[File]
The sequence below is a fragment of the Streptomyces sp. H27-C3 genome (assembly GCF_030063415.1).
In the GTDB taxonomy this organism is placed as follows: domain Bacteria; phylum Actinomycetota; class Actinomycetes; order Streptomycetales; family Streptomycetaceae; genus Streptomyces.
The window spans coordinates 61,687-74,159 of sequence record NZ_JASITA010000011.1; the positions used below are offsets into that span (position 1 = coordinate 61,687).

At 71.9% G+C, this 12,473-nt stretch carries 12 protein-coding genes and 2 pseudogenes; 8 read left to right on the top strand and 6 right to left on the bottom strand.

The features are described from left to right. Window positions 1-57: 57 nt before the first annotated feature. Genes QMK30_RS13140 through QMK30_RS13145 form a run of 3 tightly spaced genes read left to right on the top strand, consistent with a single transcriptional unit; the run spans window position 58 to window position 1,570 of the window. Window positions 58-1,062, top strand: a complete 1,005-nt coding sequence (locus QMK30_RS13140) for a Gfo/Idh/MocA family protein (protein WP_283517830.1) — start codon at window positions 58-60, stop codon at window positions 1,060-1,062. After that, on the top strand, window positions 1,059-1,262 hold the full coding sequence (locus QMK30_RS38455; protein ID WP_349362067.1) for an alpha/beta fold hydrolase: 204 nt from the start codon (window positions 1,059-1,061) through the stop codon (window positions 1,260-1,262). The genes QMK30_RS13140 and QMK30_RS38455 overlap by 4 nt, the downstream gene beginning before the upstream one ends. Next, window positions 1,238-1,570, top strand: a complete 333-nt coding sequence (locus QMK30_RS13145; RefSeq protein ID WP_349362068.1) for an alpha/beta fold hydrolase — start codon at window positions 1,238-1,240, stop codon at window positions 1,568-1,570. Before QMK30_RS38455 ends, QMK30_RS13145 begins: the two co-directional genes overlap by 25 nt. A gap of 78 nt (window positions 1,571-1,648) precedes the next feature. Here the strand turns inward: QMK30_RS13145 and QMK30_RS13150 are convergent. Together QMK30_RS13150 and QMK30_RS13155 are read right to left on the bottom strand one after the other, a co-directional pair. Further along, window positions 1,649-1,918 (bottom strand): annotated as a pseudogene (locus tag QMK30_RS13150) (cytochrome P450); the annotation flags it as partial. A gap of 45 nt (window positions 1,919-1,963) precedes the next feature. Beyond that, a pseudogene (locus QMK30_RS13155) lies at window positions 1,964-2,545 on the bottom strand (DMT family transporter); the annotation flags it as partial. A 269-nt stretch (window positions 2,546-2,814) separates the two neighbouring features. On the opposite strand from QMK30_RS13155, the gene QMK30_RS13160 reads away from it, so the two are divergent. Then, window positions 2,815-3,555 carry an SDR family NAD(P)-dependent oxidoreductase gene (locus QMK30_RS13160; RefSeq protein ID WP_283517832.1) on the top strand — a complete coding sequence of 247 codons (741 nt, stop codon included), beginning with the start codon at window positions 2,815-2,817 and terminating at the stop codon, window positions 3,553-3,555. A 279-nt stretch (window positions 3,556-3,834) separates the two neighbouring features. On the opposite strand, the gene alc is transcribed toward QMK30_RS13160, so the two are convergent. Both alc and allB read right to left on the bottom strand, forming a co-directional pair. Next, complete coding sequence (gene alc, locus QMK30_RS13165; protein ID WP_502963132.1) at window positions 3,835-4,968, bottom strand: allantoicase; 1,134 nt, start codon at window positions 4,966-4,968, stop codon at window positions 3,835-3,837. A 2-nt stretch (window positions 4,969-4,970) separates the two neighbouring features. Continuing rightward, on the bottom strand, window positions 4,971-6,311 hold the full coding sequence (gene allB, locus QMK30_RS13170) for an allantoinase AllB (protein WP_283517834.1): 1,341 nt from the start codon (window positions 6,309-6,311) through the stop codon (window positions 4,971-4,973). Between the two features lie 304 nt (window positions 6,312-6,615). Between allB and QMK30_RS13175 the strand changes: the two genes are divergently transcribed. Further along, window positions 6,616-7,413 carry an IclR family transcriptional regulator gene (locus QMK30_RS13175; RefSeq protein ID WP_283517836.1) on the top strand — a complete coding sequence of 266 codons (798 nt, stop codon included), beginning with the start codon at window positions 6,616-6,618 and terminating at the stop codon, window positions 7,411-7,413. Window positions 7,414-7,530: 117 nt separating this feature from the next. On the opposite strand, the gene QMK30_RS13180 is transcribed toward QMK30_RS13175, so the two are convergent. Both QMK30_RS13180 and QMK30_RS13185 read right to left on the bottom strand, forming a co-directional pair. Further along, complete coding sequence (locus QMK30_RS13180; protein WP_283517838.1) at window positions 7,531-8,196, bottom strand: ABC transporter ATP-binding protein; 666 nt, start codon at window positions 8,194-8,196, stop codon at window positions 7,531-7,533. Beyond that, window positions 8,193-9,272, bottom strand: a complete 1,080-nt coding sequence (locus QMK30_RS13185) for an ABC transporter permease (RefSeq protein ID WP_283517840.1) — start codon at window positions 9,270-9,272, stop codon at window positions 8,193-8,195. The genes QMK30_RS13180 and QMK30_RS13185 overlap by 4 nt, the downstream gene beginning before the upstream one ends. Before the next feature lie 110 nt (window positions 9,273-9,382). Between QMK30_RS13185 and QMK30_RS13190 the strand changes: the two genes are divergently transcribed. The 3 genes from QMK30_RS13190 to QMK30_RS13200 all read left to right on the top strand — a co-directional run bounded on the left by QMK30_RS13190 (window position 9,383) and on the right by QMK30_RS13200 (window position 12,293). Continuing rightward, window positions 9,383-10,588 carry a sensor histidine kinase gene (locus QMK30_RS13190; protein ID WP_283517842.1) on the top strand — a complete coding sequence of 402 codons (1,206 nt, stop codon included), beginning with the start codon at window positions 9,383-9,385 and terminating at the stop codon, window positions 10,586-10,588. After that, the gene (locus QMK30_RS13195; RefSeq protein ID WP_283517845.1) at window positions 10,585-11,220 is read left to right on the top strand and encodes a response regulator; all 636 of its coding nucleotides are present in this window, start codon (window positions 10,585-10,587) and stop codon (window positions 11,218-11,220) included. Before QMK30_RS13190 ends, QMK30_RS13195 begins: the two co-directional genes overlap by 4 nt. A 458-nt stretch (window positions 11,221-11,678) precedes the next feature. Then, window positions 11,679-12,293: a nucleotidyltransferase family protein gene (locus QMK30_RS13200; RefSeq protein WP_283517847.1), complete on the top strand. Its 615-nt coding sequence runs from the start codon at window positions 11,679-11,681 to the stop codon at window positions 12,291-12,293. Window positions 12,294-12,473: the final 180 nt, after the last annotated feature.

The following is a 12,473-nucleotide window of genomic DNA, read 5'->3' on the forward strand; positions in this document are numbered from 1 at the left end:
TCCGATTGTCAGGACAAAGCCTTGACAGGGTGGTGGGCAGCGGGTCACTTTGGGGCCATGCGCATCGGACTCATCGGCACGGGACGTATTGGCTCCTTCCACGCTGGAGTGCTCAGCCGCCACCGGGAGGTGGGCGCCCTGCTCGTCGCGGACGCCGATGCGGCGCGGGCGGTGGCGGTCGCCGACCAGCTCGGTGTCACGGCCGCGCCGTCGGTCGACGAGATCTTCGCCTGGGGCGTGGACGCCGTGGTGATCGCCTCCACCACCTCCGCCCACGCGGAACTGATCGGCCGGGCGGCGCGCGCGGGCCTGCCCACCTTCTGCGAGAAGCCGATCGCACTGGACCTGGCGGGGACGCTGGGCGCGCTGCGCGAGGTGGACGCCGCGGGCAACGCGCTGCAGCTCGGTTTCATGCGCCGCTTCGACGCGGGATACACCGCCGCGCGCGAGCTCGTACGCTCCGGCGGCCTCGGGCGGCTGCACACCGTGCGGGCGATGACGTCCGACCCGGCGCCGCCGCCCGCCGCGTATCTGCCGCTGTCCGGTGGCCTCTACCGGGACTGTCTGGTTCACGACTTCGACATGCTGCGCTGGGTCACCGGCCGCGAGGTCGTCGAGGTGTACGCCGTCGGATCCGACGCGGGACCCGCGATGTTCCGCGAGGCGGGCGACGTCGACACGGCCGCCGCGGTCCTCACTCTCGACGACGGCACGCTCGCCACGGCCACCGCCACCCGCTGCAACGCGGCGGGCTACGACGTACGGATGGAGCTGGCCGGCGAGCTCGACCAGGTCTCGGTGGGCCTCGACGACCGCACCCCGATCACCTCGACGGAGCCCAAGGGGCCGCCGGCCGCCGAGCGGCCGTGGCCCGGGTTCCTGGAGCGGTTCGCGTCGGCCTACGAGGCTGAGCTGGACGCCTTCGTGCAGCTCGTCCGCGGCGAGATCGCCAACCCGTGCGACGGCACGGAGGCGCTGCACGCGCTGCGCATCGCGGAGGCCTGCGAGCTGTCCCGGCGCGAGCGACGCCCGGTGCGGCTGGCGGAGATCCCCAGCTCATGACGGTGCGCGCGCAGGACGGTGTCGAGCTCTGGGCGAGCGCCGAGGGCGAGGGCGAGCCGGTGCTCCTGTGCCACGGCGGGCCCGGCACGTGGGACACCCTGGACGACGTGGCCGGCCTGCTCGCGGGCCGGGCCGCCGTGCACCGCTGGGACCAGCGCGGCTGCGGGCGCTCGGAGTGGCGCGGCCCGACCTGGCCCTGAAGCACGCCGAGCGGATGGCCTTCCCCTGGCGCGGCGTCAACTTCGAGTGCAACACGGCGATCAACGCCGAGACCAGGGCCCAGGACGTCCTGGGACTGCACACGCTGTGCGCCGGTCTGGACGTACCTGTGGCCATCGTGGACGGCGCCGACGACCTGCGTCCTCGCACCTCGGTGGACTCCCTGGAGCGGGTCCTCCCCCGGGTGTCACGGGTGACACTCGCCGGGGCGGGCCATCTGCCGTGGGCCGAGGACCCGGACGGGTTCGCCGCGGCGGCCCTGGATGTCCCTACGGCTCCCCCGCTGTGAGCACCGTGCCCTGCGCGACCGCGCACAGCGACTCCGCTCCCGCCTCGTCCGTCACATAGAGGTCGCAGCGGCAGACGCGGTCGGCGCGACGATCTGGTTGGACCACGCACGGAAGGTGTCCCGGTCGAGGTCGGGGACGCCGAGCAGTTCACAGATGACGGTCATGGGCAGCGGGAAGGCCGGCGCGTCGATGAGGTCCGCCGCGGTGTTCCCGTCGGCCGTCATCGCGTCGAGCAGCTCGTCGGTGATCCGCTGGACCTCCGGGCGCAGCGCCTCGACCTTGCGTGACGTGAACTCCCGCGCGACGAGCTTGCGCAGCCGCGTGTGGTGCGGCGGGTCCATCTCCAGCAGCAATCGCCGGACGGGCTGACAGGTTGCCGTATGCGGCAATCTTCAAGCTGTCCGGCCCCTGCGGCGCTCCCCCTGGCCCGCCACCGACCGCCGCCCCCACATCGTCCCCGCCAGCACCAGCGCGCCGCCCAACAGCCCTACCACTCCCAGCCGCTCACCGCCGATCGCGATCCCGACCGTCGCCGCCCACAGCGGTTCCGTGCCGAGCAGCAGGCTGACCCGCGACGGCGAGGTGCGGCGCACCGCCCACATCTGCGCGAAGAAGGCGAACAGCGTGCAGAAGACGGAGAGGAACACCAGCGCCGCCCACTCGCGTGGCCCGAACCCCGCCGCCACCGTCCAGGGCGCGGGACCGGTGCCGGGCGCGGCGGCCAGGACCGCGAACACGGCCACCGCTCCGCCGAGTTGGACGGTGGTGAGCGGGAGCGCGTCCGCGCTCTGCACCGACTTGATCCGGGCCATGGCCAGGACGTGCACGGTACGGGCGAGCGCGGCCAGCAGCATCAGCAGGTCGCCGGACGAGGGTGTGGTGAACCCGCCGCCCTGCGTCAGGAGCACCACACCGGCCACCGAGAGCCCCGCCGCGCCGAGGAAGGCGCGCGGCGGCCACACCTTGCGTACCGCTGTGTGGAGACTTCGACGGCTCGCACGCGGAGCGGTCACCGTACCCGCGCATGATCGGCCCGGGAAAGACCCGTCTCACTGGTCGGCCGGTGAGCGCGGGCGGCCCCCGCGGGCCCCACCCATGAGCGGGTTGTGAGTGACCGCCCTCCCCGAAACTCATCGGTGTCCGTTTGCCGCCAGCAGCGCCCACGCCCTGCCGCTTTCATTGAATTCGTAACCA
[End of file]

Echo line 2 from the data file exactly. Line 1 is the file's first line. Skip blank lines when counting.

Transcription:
In the GTDB taxonomy this organism is placed as follows: domain Bacteria; phylum Actinomycetota; class Actinomycetes; order Streptomycetales; family Streptomycetaceae; genus Streptomyces.